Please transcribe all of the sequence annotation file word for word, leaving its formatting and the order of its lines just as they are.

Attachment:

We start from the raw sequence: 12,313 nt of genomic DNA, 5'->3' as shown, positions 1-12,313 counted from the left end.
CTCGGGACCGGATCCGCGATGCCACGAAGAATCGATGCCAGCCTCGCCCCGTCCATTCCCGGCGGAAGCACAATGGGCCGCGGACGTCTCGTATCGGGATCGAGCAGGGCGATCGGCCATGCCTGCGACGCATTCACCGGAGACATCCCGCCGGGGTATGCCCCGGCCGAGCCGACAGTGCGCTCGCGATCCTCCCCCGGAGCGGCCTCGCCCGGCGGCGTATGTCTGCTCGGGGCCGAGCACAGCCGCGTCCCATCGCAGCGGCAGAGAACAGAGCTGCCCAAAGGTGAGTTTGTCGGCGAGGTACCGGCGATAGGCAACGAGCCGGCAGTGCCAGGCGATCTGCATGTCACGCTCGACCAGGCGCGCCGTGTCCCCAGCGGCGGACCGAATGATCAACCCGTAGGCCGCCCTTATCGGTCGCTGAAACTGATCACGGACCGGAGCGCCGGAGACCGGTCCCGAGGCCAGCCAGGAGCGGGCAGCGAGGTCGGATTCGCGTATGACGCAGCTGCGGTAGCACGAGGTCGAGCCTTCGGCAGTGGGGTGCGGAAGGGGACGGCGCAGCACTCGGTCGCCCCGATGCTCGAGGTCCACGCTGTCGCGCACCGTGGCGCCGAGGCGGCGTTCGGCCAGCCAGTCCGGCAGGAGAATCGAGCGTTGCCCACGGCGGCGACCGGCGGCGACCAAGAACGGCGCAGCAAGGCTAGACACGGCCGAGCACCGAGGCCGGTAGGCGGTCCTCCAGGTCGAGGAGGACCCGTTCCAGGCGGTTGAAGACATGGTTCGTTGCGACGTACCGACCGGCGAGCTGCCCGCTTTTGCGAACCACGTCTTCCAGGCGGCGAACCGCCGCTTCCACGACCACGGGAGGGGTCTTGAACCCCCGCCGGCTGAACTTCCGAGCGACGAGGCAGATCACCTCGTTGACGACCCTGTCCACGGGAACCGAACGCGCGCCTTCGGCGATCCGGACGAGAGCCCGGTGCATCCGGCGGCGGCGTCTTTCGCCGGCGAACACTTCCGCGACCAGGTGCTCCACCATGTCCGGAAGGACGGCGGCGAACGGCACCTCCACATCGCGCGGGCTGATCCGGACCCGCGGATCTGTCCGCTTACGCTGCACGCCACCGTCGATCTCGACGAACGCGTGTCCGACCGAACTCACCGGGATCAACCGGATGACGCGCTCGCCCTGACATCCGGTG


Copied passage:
We start from the raw sequence: 12,313 nt of genomic DNA, 5'->3' as shown, positions 1-12,313 counted from the left end.
CTCGGGACCGGATCCGCGATGCCACGAAGAATCGATGCCAGCCTCGCCCCGTCCATTCCCGGCGGAAGCACAATGGGCCGCGGACGTCTCGTATCGGGATCGAGCAGGGCGATCGGCCATGCCTGCGACGCATTCACCGGAGACATCCCGCCGGGGTATGCCCCGGCCGAGCCGACAGTGCGCTCGCGATCCTCCCCCGGAGCGGCCTCGCCCGGCGGCGTATGTCTGCTCGGGGCCGAGCACAGCCGCGTCCCATCGCAGCGGCAGAGAACAGAGCTGCCCAAAGGTGAGTTTGTCGGCGAGGTACCGGCGATAGGCAACGAGCCGGCAGTGCCAGGCGATCTGCATGTCACGCTCGACCAGGCGCGCCGTGTCCCCAGCGGCGGACCGAATGATCAACCCGTAGGCCGCCCTTATCGGTCGCTGAAACTGATCACGGACCGGAGCGCCGGAGACCGGTCCCGAGGCCAGCCAGGAGCGGGCAGCGAGGTCGGATTCGCGTATGACGCAGCTGCGGTAGCACGAGGTCGAGCCTTCGGCAGTGGGGTGCGGAAGGGGACGGCGCAGCACTCGGTCGCCCCGATGCTCGAGGTCCACGCTGTCGCGCACCGTGGCGCCGAGGCGGCGTTCGGCCAGCCAGTCCGGCAGGAGAATCGAGCGTTGCCCACGGCGGCGACCGGCGGCGACCAAGAACGGCGCAGCAAGGCTAGACACGGCCGAGCACCGAGGCCGGTAGGCGGTCCTCCAGGTCGAGGAGGACCCGTTCCAGGCGGTTGAAGACATGGTTCGTTGCGACGTACCGACCGGCGAGCTGCCCGCTTTTGCGAACCACGTCTTCCAGGCGGCGAACCGCCGCTTCCACGACCACGGGAGGGGTCTTGAACCCCCGCCGGCTGAACTTCCGAGCGACGAGGCAGATCACCTCGTTGACGACCCTGTCCACGGGAACCGAACGCGCGCCTTCGGCGATCCGGACGAGAGCCCGGTGCATCCGGCGGCGGCGTCTTTCGCCGGCGAACACTTCCGCGACCAGGTGCTCCACCATGTCCGGAAGGACGGCGGCGAACGGCACCTCCACATCGCGCGGGCTGATCCGGACCCGCGGATCTGTCCGCTTACGCTGCACGCCACCGTCGATCTCGACGAACGCGTGTCCGACCGAACTCACCGGGATCAACCGGATGACGCGCTCGCCCTGACATCCGGTG